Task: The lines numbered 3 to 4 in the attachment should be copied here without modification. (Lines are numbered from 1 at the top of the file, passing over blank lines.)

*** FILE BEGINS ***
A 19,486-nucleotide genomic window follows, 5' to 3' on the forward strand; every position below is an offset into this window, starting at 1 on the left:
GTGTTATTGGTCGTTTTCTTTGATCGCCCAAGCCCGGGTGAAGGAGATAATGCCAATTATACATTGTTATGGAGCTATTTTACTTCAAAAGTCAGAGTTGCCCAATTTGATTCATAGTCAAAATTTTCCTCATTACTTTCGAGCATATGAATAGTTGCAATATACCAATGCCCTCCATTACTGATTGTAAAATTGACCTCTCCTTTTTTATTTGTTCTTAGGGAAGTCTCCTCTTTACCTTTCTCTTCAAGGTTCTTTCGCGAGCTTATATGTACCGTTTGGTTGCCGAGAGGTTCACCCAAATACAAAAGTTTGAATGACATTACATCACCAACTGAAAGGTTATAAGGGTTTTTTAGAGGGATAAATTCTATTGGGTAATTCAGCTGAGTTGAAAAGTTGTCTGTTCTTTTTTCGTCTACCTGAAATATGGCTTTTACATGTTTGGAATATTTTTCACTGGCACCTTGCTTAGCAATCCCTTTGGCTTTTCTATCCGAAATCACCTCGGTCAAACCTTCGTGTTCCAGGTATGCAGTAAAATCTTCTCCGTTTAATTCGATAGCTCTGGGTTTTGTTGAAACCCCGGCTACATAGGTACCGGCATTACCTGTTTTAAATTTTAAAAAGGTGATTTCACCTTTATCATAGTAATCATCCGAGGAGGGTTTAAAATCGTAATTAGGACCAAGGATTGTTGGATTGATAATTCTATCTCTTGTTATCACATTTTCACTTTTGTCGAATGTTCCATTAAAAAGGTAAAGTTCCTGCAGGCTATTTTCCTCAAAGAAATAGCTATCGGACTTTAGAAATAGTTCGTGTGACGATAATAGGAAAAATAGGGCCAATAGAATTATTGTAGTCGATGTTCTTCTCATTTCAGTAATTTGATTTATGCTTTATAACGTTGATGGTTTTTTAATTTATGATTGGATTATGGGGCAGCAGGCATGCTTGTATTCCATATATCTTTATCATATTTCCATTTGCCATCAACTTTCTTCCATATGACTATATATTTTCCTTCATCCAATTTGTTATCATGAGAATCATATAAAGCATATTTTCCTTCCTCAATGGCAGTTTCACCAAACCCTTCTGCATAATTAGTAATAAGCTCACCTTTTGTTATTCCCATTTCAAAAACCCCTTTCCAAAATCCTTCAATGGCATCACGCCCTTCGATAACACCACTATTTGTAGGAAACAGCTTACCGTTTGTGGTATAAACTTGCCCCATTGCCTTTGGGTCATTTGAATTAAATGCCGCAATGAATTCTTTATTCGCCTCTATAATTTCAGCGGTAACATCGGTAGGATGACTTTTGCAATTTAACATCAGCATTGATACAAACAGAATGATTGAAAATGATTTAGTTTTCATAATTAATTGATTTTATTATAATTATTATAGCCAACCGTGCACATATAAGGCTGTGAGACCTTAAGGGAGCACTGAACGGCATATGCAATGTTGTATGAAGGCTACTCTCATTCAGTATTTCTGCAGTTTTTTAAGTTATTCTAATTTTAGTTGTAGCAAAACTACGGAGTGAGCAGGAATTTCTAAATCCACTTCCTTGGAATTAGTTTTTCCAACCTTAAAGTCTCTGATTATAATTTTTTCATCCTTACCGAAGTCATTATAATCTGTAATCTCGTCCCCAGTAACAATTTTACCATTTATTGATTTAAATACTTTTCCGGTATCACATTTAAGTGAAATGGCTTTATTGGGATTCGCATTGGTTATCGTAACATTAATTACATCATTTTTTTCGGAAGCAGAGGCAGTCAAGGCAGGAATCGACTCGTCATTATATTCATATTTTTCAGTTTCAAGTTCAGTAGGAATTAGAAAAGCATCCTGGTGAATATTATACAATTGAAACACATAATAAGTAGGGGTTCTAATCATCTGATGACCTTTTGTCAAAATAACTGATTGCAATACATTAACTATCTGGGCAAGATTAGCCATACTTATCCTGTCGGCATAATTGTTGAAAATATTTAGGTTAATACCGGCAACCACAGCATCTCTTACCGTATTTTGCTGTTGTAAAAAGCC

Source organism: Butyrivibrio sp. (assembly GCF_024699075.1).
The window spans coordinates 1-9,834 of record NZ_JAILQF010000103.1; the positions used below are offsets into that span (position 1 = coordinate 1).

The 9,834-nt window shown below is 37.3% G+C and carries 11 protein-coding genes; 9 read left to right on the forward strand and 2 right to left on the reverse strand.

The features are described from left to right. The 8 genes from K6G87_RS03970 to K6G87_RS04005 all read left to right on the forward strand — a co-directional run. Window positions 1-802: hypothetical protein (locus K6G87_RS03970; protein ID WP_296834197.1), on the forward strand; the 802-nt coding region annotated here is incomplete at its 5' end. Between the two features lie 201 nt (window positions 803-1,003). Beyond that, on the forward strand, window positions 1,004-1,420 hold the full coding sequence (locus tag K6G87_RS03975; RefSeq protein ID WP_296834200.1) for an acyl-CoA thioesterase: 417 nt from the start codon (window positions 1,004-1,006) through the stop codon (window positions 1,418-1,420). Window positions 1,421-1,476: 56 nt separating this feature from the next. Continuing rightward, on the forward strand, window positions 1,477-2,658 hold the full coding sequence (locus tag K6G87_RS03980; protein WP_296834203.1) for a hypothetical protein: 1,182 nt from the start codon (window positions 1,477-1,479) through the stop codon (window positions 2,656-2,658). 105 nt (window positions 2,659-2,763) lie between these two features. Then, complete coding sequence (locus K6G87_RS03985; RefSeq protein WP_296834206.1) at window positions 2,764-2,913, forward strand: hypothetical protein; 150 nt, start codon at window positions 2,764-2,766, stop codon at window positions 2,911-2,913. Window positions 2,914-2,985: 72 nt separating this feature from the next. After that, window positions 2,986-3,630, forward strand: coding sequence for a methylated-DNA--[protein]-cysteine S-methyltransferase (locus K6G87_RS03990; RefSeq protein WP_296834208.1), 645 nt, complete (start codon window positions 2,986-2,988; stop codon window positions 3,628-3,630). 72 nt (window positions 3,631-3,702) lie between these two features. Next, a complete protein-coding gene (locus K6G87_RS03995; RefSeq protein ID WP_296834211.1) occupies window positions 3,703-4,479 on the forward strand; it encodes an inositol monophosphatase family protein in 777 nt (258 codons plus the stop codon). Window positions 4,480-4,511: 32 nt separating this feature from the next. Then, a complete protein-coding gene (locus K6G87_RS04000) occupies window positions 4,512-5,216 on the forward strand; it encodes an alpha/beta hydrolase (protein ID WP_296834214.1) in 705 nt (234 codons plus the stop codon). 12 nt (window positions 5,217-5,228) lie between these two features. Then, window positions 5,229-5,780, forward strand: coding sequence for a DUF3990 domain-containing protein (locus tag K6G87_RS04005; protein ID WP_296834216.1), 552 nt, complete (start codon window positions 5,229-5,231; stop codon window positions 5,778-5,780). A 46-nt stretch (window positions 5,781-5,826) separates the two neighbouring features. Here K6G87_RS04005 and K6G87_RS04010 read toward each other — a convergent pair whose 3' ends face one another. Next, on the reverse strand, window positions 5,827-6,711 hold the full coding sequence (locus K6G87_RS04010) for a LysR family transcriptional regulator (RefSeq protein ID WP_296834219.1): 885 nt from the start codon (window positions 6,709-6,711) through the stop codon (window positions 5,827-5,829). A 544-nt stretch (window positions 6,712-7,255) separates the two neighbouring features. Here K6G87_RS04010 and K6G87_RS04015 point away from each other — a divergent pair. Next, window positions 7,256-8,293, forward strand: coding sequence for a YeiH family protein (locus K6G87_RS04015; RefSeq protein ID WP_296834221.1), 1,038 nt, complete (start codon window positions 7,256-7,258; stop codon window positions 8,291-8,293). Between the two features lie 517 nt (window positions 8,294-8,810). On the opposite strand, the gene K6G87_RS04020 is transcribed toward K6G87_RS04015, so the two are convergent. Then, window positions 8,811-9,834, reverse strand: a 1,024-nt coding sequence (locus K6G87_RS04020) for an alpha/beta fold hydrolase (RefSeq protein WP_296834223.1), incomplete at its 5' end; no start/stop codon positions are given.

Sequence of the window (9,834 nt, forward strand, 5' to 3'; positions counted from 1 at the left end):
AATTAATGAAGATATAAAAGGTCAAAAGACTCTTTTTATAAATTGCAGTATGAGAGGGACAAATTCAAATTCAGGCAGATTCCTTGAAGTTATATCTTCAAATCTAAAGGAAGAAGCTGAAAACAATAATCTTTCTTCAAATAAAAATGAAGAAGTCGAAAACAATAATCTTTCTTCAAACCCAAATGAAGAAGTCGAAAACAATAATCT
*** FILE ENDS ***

Source organism: Butyrivibrio sp. (assembly GCF_024699075.1).
The window spans coordinates 1-9,834 of record NZ_JAILQF010000103.1; the positions used below are offsets into that span (position 1 = coordinate 1).